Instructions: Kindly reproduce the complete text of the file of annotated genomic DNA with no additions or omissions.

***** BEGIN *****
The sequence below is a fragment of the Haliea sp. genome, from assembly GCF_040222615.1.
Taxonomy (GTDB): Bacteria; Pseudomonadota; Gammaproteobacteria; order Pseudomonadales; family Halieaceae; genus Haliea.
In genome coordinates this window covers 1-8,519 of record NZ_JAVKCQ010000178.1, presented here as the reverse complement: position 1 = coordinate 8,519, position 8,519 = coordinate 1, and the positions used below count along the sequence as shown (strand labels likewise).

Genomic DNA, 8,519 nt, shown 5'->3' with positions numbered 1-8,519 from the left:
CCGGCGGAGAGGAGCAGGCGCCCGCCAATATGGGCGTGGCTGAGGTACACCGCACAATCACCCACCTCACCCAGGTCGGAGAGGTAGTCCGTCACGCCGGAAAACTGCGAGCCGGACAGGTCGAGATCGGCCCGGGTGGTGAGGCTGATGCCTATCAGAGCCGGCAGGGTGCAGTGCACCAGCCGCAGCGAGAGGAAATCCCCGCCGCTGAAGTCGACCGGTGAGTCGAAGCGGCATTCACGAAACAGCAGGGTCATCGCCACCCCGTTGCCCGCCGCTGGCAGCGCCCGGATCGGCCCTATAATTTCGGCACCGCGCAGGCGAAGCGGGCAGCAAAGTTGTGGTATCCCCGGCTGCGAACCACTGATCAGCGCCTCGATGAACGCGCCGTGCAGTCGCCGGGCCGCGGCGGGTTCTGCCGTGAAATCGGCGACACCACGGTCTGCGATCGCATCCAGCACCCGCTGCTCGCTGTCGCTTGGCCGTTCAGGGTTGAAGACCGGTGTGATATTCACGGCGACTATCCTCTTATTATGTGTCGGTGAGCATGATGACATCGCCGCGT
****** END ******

The sequence below is a fragment of the Haliea sp. genome, from assembly GCF_040222615.1.
Taxonomy (GTDB): Bacteria; Pseudomonadota; Gammaproteobacteria; order Pseudomonadales; family Halieaceae; genus Haliea.
In genome coordinates this window covers 1-8,519 of record NZ_JAVKCQ010000178.1, presented here as the reverse complement: position 1 = coordinate 8,519, position 8,519 = coordinate 1, and the positions used below count along the sequence as shown (strand labels likewise).

Genomic DNA, 8,519 nt, shown 5'->3' with positions numbered 1-8,519 from the left:
CCGGCGGAGAGGAGCAGGCGCCCGCCAATATGGGCGTGGCTGAGGTACACCGCACAATCACCCACCTCACCCAGGTCGGAGAGGTAGTCCGTCACGCCGGAAAACTGCGAGCCGGACAGGTCGAGATCGGCCCGGGTGGTGAGGCTGATGCCTATCAGAGCCGGCAGGGTGCAGTGCACCAGCCGCAGCGAGAGGAAATCCCCGCCGCTGAAGTCGACCGGTGAGTCGAAGCGGCATTCACGAAACAGCAGGGTCATCGCCACCCCGTTGCCCGCCGCTGGCAGCGCCCGGATCGGCCCTATAATTTCGGCACCGCGCAGGCGAAGCGGGCAGCAAAGTTGTGGTATCCCCGGCTGCGAACCACTGATCAGCGCCTCGATGAACGCGCCGTGCAGTCGCCGGGCCGCGGCGGGTTCTGCCGTGAAATCGGCGACACCACGGTCTGCGATCGCATCCAGCACCCGCTGCTCGCTGTCGCTTGGCCGTTCAGGGTTGAAGACCGGTGTGATATTCACGGCGACTATCCTCTTATTATGTGTCGGTGAGCATGATGACATCGCCGCGT